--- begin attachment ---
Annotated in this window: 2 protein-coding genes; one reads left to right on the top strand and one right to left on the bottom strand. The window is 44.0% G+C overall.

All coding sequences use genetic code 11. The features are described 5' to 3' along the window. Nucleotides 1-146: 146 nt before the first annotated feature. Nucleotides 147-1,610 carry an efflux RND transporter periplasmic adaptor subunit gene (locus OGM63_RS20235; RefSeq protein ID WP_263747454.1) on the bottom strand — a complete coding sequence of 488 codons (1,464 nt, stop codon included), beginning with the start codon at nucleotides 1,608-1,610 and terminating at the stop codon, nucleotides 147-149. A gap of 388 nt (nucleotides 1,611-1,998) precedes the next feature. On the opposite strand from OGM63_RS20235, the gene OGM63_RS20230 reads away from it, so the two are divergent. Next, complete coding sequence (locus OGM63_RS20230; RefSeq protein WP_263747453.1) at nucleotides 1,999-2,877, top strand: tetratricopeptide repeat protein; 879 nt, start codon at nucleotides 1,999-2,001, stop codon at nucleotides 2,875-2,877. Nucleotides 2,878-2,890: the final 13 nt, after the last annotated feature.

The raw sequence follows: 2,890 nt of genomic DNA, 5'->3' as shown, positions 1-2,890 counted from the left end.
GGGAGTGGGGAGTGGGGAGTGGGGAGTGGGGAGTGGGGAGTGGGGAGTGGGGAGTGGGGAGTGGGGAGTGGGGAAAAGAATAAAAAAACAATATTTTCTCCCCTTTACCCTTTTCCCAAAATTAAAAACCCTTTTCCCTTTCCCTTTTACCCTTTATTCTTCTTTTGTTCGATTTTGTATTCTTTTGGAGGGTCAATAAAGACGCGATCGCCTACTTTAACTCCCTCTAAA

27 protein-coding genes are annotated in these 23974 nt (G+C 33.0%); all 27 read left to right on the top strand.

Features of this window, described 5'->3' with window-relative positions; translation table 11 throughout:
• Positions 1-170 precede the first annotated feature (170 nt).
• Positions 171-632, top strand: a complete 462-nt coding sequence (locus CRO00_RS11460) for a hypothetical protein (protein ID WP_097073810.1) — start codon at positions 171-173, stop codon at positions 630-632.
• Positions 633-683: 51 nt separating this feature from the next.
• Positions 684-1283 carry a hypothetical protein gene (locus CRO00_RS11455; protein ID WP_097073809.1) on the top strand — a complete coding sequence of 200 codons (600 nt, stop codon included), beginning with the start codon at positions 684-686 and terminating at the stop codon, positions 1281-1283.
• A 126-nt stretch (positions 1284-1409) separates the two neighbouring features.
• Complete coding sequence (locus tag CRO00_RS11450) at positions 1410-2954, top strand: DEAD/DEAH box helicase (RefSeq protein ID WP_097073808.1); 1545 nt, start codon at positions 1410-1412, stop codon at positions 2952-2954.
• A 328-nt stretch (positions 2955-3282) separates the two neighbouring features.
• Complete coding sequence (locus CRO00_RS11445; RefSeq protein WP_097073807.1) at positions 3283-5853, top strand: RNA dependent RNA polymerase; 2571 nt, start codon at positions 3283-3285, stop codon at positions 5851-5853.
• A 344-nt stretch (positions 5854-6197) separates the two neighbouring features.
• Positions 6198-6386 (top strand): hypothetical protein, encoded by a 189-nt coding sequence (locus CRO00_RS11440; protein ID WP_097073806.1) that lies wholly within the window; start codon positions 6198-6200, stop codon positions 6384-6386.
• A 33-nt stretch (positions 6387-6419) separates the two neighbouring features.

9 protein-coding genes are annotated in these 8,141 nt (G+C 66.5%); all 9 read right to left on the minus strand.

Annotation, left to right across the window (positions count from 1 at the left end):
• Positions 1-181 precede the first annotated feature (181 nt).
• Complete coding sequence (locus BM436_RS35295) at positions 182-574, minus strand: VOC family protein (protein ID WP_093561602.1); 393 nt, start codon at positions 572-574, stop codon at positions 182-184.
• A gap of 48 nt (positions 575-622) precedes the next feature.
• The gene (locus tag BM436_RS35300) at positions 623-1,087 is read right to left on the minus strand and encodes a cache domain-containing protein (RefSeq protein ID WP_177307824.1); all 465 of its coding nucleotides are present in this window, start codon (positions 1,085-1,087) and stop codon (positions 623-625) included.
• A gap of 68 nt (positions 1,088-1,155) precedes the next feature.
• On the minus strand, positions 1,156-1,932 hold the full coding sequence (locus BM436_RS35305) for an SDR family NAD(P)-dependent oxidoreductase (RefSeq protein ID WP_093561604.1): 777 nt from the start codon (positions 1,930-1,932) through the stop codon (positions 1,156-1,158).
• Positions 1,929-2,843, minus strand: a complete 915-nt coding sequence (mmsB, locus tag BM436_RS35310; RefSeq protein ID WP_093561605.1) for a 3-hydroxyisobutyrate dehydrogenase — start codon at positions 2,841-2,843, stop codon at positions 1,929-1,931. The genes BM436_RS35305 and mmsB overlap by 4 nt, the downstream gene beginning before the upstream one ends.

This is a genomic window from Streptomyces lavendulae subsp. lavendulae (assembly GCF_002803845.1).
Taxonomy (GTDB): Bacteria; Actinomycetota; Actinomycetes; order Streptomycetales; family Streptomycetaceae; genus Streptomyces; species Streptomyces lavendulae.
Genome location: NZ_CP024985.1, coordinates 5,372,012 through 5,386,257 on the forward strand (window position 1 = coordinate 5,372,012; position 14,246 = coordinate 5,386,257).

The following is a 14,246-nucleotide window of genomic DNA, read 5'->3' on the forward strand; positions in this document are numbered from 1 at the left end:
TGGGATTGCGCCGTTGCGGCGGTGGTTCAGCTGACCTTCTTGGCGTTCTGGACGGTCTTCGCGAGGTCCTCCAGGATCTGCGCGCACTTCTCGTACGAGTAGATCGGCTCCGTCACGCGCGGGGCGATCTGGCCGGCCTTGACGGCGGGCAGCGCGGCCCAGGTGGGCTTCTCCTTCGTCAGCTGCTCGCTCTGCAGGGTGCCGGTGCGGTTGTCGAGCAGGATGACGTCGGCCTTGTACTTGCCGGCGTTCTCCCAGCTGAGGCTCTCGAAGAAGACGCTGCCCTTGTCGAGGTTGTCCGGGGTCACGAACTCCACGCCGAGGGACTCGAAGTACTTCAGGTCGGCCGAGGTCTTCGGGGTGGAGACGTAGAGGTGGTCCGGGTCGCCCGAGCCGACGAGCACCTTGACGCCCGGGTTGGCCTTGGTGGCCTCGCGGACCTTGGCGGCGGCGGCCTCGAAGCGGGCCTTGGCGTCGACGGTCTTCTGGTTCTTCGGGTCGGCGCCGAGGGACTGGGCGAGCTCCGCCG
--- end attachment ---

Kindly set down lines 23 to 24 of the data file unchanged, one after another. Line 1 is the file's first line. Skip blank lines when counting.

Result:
• The gene (locus tag BM436_RS35300) at positions 623-1,087 is read right to left on the minus strand and encodes a cache domain-containing protein (RefSeq protein ID WP_177307824.1); all 465 of its coding nucleotides are present in this window, start codon (positions 1,085-1,087) and stop codon (positions 623-625) included.
• A gap of 68 nt (positions 1,088-1,155) precedes the next feature.